Almond Update: Lower Crop Estimate, But Almond Demand Remains Strong

Brian German Almond Update, News from our Sponsors

The latest subjective forecast is calling for a decline in production from last year while almond demand is expected to remain strong. According to the U. S. Department of Agriculture’s National Agricultural Statistics Service, the 2022 almond crop is forecasted to come in at 2.8 billion pounds. Almond Board of California President and CEO Richard Waycott said that the estimate is close to what was expected after last year’s 2.9-billion-pound crop. “This subjective estimate takes the expected crop down a little from what was the actual last year. We’ll see what the USDA produces in terms of the objective forecast coming up,” Waycott noted.

almond demand

Yield per acre expectations have declined from last year, with several factors impacting crop development this year. Tight water supplies and reports of frost damage in some parts of the state have all factored into crop estimates. “I think a lot of the ultimate crop size will depend on the growing conditions between now and August and the degree of heat that we have during that growing period which can tend to influence the ultimate weight of the crop up or down depending on the severity of the heat,” said Waycott.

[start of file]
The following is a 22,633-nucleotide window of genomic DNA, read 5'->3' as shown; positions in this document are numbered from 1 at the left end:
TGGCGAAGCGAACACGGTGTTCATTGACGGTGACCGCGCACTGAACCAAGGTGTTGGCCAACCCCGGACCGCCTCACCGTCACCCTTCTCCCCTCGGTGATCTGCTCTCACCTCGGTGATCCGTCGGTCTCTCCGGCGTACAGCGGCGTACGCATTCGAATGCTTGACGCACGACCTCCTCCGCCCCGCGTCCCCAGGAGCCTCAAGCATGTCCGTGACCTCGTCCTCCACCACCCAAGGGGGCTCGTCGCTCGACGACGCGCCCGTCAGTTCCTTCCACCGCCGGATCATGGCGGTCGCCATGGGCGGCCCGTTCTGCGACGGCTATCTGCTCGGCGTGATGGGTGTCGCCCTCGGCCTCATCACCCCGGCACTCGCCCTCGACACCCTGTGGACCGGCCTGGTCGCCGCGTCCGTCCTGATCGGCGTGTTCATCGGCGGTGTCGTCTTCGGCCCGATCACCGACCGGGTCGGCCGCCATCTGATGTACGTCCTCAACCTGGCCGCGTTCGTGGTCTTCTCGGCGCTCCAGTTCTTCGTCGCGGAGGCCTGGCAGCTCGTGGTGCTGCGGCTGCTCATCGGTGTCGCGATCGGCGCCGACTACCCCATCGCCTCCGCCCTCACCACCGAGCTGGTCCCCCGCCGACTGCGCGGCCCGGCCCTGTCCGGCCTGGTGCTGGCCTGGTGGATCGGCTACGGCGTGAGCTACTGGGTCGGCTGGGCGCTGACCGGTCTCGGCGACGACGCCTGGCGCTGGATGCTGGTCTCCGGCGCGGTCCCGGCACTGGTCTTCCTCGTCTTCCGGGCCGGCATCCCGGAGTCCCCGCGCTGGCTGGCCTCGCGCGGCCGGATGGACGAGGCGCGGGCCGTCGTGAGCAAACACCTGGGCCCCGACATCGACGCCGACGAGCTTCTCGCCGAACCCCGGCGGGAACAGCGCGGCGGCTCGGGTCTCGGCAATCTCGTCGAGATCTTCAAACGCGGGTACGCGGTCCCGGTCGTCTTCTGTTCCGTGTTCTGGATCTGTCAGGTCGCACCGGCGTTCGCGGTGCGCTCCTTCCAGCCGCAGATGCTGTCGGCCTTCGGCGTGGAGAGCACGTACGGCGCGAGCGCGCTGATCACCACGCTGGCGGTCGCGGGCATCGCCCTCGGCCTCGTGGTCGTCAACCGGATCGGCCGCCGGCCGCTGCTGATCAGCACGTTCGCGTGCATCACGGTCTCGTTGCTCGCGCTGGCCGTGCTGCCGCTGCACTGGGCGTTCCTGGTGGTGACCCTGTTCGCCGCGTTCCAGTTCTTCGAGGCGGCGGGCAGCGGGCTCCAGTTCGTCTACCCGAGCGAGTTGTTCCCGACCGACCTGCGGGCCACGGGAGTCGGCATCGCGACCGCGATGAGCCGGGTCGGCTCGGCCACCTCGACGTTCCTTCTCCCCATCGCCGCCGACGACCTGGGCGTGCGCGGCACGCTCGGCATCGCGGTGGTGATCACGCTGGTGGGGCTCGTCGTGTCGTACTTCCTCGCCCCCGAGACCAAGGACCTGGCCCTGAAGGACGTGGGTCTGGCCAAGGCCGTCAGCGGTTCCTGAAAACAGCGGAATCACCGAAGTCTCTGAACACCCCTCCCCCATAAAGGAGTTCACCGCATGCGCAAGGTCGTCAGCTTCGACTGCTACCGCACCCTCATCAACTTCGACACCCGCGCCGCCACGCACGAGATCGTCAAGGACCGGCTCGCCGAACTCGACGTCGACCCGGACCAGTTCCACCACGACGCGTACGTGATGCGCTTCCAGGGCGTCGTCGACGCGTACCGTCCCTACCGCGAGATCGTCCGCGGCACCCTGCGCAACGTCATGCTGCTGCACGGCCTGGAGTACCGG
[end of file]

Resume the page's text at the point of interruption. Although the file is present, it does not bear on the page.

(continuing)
Along with the forecast being similar to last year’s actual production, almond demand has also remained similarly strong. Waycott noted that April set an all-time record for exports, despite the ongoing logistical challenges. While exports may not reach the record level seen last year, 2022 is still demonstrating indicators of another good year for almond shipments.

“Speaking strictly of demand, we have very strong demand globally,” Waycott noted. “We had a record shipment year last year despite everything. This year we’re actually shipping year-to-date – so that would be August through April – we’re shipping about 65 million pounds more year-to-date than we shipped, not last year but the year prior which was a record shipment year in and of itself. So, we’re keeping a good pace despite the logistical problems.”

Listen to Waycott’s interview below.

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Brian German

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Ag News Director, AgNet West